Happy Labor Day everyone!
For our non American readers Labor Day is an American holiday where we celebrate the social and economic achievements of the American worker by taking the first Monday of September off to celebrate the end of summer and eat even more than we should.
In all seriousness though, Labor Day was created in honor of the American worker in 1882, during a time when American labor was going through something of a rough patch involving quite a few labor strikes and even more strike breakers.
It was an important time in American history and I strongly encourage anyone who reads this to look into it further.
But we’re not here to talk about labor politics, we’re here to talk about Golden Age superheroes. And what better day than Labor Day to talk about the big blue Boy Scout of comics, the one who made it all possible, and the one who everyone looks up to.
Origin and career
Do you really need me to explain the origin story of Superman?
Okay, really quick for anyone who doesn’t know: Superman is an alien, his planet blows up but not before his father sends him away on a rocket ship just before the planet explodes.
After crash landing on Earth, the baby boy is taken in by a loving family in the middle of Kansas and adopts the persona of mild mannered Clark Kent.
He becomes a newspaper reporter and dedicates his life and powers to uphold the idea of
Truth, Justice, and the American Way
See, one thing that might be a bit off putting to comic book readers who are used to lot of moral ambiguity and complexity in their stories is just how sincere that phrase was in the early Superman comics. The character of Superman was created by childhood friends Jerry Siegel and Joel Shuster.
They were two first generation Jewish immigrants who fervently believed in the idea that America was the promised land of opportunity and was a chance for anyone to make a life for themselves regardless of race, religion, or creed. Superman was created to be the embodiment of that ideal.
However, while America was the land of opportunity for many, there were still quite a few problems that had to be sorted out. Superman was created in a time when the food lines and horrific unemployment of the Great Depression was still fresh in everyone’s mind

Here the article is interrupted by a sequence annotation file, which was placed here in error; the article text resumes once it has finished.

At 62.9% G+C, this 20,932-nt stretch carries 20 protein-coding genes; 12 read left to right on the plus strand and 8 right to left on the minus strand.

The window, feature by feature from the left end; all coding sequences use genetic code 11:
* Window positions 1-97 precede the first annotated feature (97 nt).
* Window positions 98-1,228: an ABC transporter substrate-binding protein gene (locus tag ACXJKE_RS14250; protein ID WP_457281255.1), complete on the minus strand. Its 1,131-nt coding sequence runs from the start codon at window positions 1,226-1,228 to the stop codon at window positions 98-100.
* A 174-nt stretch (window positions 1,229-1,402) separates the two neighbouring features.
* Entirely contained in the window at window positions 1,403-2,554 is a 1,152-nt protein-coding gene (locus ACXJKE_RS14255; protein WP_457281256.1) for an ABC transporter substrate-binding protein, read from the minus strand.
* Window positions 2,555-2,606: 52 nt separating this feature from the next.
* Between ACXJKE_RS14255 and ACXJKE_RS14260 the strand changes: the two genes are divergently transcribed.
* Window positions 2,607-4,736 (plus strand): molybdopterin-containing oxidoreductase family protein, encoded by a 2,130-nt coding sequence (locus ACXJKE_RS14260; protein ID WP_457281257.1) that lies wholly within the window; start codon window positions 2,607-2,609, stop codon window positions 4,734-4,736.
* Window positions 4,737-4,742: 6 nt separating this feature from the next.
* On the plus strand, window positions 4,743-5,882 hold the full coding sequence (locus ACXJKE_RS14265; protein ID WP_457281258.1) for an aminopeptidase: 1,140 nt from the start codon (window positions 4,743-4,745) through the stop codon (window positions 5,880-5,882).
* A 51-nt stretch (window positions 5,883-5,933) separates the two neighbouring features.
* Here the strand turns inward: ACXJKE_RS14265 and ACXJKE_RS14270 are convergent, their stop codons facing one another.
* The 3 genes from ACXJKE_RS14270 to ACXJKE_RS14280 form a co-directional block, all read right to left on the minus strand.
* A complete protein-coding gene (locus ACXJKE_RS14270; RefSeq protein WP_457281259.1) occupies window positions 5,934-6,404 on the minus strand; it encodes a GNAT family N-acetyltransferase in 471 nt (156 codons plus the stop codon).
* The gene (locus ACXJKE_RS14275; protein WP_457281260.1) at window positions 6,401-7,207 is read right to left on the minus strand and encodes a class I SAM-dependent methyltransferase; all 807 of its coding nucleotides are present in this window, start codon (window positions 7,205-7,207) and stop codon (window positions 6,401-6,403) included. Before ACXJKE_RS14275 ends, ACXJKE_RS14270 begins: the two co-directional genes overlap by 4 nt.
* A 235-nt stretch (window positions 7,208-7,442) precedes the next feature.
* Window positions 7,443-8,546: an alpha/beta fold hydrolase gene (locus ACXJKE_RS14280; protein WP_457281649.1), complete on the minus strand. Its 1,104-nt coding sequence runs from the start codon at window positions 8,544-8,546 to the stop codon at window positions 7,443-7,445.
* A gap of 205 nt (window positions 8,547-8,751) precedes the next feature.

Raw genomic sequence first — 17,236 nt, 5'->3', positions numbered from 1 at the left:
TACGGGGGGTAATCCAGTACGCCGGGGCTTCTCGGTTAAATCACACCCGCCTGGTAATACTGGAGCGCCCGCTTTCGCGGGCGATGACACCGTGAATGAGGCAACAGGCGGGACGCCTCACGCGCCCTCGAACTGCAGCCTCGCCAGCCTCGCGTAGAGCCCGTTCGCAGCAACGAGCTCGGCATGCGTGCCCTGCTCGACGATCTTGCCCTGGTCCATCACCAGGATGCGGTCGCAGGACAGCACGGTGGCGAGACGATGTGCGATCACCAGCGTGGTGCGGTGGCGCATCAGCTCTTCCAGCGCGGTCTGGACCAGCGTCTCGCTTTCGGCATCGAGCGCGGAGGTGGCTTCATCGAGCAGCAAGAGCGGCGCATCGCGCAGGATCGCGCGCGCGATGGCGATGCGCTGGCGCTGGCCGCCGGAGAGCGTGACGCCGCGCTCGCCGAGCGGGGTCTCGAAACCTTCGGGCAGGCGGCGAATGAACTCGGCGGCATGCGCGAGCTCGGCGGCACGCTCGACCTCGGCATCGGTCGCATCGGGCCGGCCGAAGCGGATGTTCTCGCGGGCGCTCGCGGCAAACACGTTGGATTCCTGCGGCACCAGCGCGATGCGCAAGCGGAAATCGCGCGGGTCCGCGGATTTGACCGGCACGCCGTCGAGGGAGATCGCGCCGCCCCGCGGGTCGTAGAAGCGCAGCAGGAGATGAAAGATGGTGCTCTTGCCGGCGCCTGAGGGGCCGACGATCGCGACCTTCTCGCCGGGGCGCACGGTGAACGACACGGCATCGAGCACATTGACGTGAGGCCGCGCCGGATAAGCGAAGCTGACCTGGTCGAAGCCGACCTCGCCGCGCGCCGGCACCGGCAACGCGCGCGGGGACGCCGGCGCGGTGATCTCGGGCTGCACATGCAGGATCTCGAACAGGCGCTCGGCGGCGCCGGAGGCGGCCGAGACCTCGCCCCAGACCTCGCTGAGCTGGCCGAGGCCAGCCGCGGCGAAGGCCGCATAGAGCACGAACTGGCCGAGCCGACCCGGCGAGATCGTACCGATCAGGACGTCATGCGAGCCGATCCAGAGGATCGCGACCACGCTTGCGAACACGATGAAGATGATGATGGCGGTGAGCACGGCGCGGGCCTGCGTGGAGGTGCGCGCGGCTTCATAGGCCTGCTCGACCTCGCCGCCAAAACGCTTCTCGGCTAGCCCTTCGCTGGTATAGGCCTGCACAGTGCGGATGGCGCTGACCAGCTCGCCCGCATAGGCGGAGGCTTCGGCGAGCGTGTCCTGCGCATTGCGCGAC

Europe and Asia were undergoing massive and terrifying social, political, and military changes.
and there were many people who believed that the American dream should only be limited to those where worthy and racially pure enough to deserve it.
As a result, Superman had to fight for his existence in his new adopted home and fight for it he did. Thankfully, Superman was gifted with extraordinary abilities of strength, speed, and durability.
These gifts allowed him to wage a one man crusade on behalf of the common people and against anyone who sought to undermine the welfare of the common man in order to preserve their own selfish interests. And protect the common man he did, in the very first issue he brings a wife beater to jail
Saves a woman from a death row execution
And sends a terrified corrupt politician to jail by walking across a telephone wire leaping from incredible heights
It should be noted that the Golden Age Superman was kind of an asshole.
But his original purpose still stood. Superman was the great hero for the times, a tireless social crusader who campaigned for the rights of the common man against anyone who would take advantage of someone less powerful than themselves.
So what happened?
Time. Time happened.
Let’s be perfectly clear here, Superman never died. He’s one of only two superheroes (the other being Batman) who survived the superhero dead zone of the 1950’s due to his massive popularity, even becoming the first superhero to appear on television.
Despite everything that was going on in post war America people still gravitated towards the idea of Superman because he was above all else, a good man.
With that said, while Superman remain unchanged that didn’t mean the times changed around him. The 1960’s saw the rise of Marvel Comics and the Silver Age.
Comics became more focused on two things. First there was an emphasis on science fiction and the fantastic adventures many of these heroes could go through.
And more importantly, the Stan Lee led Marvel Comics introduced the idea that superheroes didn’t just have to be gods among men, the could be normal flawed humans just like us.
These new ideas were the complete opposite of Superman’s original purpose but the massive popularity of these ideas resulted in several changes to the character that took him away from the original vision. Not only was Superman incredibly overpowered and boring, but distrust in the American government in recent decades even resulted in Superman renouncing his American citizenship.
Bear in mind, the ideas that Superman stands for are still there. He’s still an incredibly powerful individual who stands up for those who cannot defend themselves, it’s just a little bit different and usually on a much larger scale.
In my own personal opinion there are still some fantastic Superman stories out there, and one of the best is Grant Morrison’s All Star Superman.
I won’t go into details, you can read it on your own if your curious, but if you ask me the reason why this story is so great is because Grant Morrison gets Superman better than almost anyone in the past couple of decades. Superman was created as an incredibly powerful being who stands against oppression, tyranny, and despair on behalf of the common people and at his core, he still stands for that.